Cas9 binds and accurately cuts genomic DNA via a guide RNA, enabling for useful genome engineering
For a state bearing the company/institute offices of BASF, Sun Pharmaceuticals, MSKCC, Becton Dickinson, and Celgene to name a few, a comprehensive life sciences program is essential. With steady country-wide biology job growth, New Jersey emerges as one of the top states to be in as a biology major. In-state graduates are now in high demand close to home. Biotech is in style, and this upward trend shows no signs of leveling off.
A Revolutionary Technology
At forefront of this biological charge is the Clustered Regularly Interspaced Short Palindromic Repeats and CRISPR-associated protein 9 system (CRISPR/Cas9 or CRISPR for short), a revolutionary new technology for genome editing that provides unheard-of ease, efficiency, and low cost. Its now universal use in laboratories worldwide has led to subsequent breakthroughs in inherited disease, HIV, malaria, retinitis, and cancer. Most NJ biotechs have adopted the technology for in-house experimentation.
Scientists are able to design their own expression vectors (a.k.a. DNA-comprised CRISPR delivery methods, typically plasmids) via computerized tools. Upon vector delivery, cells transcribe the vector’s encoded portions into genetic products: the protein Cas9, a desired template DNA strand for insertion, and the guide RNA (gRNA) containing a custom sequence complementary to the desired location or locus to edit in the genome. Cas9 then complexes with the gRNA, using it as a template to locate the complementary locus. Once found, Cas9 binds to the DNA and performs a double stranded break. This induces a DNA repair pathway called homology directed repair, which inserts the template DNA strand into the genome. Effectively, CRISPR can introduce new traits in foreign organisms. If the aim is to confer gene knockout to study function, cutting the genome without supplying a template initiates the error-prone repair pathway non-homologous end joining, introducing mutations that 'corrupt' the gene of interest.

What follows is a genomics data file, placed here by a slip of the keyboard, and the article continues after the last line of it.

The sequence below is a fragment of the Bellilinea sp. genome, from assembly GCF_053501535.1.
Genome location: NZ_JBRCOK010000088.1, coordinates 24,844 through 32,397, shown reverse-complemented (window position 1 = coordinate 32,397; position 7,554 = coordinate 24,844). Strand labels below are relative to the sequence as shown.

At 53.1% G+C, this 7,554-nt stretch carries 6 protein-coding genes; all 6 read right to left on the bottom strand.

With CRISPR, institutions can develop treatments and discover novel protein functions at an accelerated rate, making the drug industry and biology in general all the more lucrative and exciting. Now, we see the emergence of biotechnology companies and organizations like Addgene and Thermo Fisher Scientific making CRISPR affordable and widespread. Biotechs have even played with new business models, transforming themselves into plasmid-pumping factories.
Why CRISPR Education Matters
I applied for a general biology internship this summer and was a bit surprised to hear the question: “Do you know what CRISPR/Cas9 is?” in the interview. I told the professor what I knew. He added, “Great. We use it in the lab all the time.” Just knowing about the technology gave me preference over other candidates which ultimately helped me get the position. Due to its sudden ubiquity, CRISPR is now a permanent implement in research and industry labs internationally, which begs that we familiarize our biology students with it as early as possible.
But the recent developments in biology have made high school and college curricula somewhat outdated. Today, CRISPR is completely absent from syllabi. This is despite the fact that many bioscience students post-graduation will be expected to have worked with or at least understand CRISPR technology. For students intending to study nonclinical biology, CRISPR will inevitably be part of their future experience. Therefore, curricular inclusion is a must.